“I hope they will change the world.” French architect Odile Decq has high hopes for the students of La Confluence, in Lyon, the school she has just founded that rethinks everything about preparing students for their careers.
With her punk rock persona, French architect Odile Decq often bucks convention. Her portfolio includes the award-winning Opera Garnier restaurant in Paris, a vibrant red and white interior she created by enclosing an outdoor space – where aristocrats once parked their horse-drawn carriages – with an undulating glass curtain. A teacher for the past 22 years and former director at École Spéciale d’Architecture, Decq finally decided to launch a new kind of school, in Lyon, France, liberated from institutional traditions.
“I hope they will build a new world,” she says of La Confluence’s future graduates. Named after a revitalized district of Lyon where such brash buildings as Jakob + MacFarlane’s Orange Cube have reanimated the Rhone and Saône Rivers in recent years (Decq’s own Dark Point building is down the street), the institute’s bilingual program focuses on five themes: neurosciences, new technologies, social action, visual art and physics. As at other architecture schools in France, students will graduate from a five-year program in two diploma cycles of three and two years, as well as an advanced research cycle.
What makes La Confluence unique is how it merges theory and hands-on learning in a dynamic program, where students experiment in architecture, visual arts, film and myriad other disciplines. They also participate in internships and form associations to conduct research and network with architecture programs around the world, either virtually or in situ.
Situated in a retrofitted marketplace, with Decq’s own design for new residences now under construction, La Confluence includes a fabrication lab that is open to the public on Saturdays, “to be more inserted in the city,” says Decq. These facilities are supplemented by local masterpieces: the inaugural class of 10, which arrived this fall, took in classes at Le Corbusier’s La Tourette, a Dominican priory in Éveux. Eventually, Decq hopes to increase enrolment to 200 students.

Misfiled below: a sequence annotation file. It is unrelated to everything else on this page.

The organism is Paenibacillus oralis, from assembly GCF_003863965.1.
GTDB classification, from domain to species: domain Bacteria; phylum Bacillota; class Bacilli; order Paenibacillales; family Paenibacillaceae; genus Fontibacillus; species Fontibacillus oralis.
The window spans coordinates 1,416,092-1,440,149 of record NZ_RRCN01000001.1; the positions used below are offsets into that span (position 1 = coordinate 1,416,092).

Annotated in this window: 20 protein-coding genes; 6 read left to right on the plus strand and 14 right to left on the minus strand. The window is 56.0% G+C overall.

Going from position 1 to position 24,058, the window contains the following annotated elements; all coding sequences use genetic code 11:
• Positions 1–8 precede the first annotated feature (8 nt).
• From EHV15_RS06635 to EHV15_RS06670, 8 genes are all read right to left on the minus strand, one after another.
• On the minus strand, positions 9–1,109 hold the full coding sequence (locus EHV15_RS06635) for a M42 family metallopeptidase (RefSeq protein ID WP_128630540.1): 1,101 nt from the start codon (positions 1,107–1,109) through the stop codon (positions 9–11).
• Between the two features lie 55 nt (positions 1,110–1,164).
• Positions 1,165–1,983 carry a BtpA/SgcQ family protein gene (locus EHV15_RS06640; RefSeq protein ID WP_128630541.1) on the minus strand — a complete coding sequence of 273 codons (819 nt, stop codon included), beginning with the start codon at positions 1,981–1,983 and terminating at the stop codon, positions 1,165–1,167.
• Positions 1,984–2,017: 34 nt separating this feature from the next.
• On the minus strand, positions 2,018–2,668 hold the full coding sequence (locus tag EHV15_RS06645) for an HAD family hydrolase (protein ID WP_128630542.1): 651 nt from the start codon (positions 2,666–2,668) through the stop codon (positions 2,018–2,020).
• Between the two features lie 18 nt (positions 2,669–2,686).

One of the main reasons she founded La Confluence, along with co-director Matteo Cainer, was to engage students with the social and technological aspects of their field, and nurture a generation of architects who can provide the world with much-needed architectural thinking. “Design is superficial. Architecture is much more powerful. It’s outside and inside, and it deals with questions of complexity and different scales,” she says. “The duty of architects is to help people live better – and they have a lot of work to do.” Decq and Cainer have already attracted an impressive faculty, including Alfredo Brillembourg of Urban-Think Tank; architect Jenny Sabin; and sustainable technology innovator Sheila Kennedy.
About the School
La Confluence, Institute for Innovation and Creative Strategies in Architecture / Lyon, France / undergraduate program / up to 200 students / 12 faculty, including Odile Decq, Sheila Kennedy, Jenny Sabin, John Fernandez and Luca Galofaro / $12,700 per year